Wednesday, October 05, 2005

Goodbye, Greyhound

"Goodbye, Greyhound" OCTOBER 5TH , 2005

This is the headline for today's front page of the Canton Repository.

Many of you may be like myself ---we forget there are people who really
to watch their pennies --- not dollars, but the small change also.

Greyhound Company's closing down service to Canton, Ohio, or, for that
matter, Las Cruces, NM means nothing at all to me. I have a car. I take
planes, and, to treat myself, a trip on a train in a sleeper

I don't even know where the Greyhound "stations" are.

Yet, as today's paper points out:

"People who depend on Greyhound---low income residents, professionals
who commute t jobs in Youngstown and Cleveland, those who have doctor's
appointments out of town, senior citizens who do not want to drive long
distances to visit family, folks looking for a way to funerals outside
Ohio, people who don't have a driver's license or a car, the Amish, and
some college students --- must find another transportation option."

I think for many of the people above----cost is a big factor. They live
on very little.

So, why is Greyhound closing quite a few of their stations and even not
stopping at "flag stops" in small towns and villages --where tickets
are not sold--- if a rider was waiting at a designated spot?

Of course, it is a matter of profitability. These stations and stops
are no longer profitable. Greyhound cannot afford to keep them open.
Greyhound needs profits: to pay their employees, and, maybe, some
health benefits, and ----to be an attractive stock for shareholders.
Shareholders ---most of them--- are only interested in maximizing
growth in their investment funds---not Greyhound's problems --- and
certainly not the difficulties of low income citizens, the elderly, and
so on.

Why do we have a growing number of low income working age citizens? Why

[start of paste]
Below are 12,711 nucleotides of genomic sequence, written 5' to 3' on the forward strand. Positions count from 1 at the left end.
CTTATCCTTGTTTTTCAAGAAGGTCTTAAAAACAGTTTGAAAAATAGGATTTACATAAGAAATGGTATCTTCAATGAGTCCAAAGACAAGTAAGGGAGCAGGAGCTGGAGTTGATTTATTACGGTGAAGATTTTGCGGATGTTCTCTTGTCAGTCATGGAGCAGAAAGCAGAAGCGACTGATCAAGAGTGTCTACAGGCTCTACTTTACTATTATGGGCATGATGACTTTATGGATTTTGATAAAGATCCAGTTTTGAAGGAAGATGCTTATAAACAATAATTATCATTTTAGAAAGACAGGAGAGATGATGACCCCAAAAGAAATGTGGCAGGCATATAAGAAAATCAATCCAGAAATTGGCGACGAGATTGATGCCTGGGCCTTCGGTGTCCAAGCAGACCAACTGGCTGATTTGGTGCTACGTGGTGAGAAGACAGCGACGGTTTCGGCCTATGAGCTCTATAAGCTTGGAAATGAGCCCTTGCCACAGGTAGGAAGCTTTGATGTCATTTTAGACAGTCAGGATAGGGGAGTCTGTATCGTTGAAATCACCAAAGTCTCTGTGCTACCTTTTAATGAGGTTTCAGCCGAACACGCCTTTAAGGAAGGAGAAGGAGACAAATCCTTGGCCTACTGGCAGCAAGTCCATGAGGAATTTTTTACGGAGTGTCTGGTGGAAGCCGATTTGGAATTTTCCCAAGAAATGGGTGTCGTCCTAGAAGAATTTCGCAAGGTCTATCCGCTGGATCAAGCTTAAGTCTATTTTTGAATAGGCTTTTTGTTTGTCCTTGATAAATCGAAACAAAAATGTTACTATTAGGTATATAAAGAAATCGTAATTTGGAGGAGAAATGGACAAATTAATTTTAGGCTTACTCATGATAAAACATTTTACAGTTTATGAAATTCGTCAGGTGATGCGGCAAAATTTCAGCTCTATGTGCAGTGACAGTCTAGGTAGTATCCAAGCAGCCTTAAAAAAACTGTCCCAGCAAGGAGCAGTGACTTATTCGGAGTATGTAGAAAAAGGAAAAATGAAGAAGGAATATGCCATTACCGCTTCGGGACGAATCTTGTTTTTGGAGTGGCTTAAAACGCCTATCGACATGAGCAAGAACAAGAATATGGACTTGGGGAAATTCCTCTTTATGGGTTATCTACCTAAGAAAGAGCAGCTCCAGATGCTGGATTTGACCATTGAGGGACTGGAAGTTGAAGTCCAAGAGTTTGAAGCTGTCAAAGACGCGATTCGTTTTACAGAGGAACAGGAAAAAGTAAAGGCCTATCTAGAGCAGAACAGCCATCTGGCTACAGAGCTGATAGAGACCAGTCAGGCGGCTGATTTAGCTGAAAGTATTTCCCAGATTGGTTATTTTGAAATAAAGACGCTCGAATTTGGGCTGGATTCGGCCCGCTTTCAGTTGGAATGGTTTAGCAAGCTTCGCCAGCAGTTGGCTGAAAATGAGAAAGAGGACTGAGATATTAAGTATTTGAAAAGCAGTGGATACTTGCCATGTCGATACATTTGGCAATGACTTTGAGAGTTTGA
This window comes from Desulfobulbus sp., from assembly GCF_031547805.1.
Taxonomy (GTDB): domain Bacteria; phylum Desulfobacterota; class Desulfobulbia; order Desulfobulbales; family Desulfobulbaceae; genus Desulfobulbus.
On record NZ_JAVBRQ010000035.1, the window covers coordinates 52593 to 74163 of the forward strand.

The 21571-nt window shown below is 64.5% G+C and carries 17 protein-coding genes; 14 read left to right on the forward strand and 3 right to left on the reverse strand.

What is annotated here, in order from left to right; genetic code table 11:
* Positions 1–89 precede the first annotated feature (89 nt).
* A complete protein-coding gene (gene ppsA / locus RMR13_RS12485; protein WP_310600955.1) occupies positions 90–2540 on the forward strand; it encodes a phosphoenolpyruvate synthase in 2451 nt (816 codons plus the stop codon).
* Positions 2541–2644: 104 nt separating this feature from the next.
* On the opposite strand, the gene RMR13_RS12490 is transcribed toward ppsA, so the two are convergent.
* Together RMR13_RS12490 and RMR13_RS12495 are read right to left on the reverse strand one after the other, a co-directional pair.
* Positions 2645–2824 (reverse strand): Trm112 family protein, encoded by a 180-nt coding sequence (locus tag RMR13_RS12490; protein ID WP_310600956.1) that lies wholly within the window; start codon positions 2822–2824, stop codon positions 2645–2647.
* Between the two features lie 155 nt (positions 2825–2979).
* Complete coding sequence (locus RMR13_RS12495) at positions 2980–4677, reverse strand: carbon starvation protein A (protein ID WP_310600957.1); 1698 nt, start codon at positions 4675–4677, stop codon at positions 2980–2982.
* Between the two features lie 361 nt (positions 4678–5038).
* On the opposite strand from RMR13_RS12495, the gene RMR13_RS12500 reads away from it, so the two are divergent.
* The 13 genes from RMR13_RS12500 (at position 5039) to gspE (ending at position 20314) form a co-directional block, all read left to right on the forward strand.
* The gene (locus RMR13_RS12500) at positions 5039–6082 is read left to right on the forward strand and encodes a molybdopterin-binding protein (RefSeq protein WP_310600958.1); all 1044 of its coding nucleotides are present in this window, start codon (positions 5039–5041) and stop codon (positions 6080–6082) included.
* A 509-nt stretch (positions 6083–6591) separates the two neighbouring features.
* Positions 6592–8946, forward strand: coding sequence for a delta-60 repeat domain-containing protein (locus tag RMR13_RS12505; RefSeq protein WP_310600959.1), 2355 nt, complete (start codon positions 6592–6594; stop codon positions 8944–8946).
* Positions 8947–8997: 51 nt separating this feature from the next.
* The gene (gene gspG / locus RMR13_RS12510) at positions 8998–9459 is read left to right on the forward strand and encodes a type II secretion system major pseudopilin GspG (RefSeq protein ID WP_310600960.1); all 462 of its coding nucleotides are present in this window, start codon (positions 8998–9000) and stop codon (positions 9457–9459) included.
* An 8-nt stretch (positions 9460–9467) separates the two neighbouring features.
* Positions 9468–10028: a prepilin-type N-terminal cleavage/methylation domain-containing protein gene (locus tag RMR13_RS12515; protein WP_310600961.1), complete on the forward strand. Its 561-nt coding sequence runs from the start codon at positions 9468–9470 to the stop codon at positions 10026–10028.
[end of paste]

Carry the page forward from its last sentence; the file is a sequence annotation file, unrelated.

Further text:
has the average salary declined during the last twenty years --- not
in terms of dollars earned --- but in real terms: the amount of goods
and services that can be purchased with dollars earned?

In the US here has been a migration of wealth upwards to an
increasingly smaller percentage of the population. One study estimated
that 5% of our citizens control 90% of the total wealth of the nation.
The middle class is no longer a very good place to be, but it's better
than slipping into poverty.

As US companies close down U.S. factories and build newer more
efficient ones overseas where environmental regulations are often
non-existent, benefits unheard of, safety regulations little or none,
and wages, perhaps, $5.00 a day---American workers--displaced--out of
work must scramble to find a lower paying job--frequently in the
service area. Here their paycheck is on the average $10.00 an hour less
than their factory job and probably with no benefits.

Market forces rule. Leaders both political and corporate tell us that
God gave Moses the "Free Market" engraved on another piece of stone
when Moses ascended Mt. Sinai---a second time. Not to allow
globalization, corporate merging and domination, greater profits would
cause a universal disaster. True only a small percentage of this
globalization bonanza will go to the workers, but there will, or may
be, a slight, gradual reduction in the cost of items--some of them. Has
not WalMart been a blessing!! As the median income of Americans drops
--- as their jobs fly overseas---WM is growing and offering stuff to
buy at better prices than before.

Communism, I think, envisioned a world where there would not be great
distances between one person's income and another.

Jesus seemed to take a dim view of those who pursued wealth. He never
said "Greed is Good" as Michael Douglas'
character does in the movie, "Wall Street".

However, a leveling of income IS happening and it's world wide. And it
has a name---"Globalization".

The median income of Americans, I can almost guarantee it, will
continual to drop and drop and drop.

It may take a while for workers in India, Mexico, and China to gain
better salaries. Maybe, there will come a time when they make more than
the average American,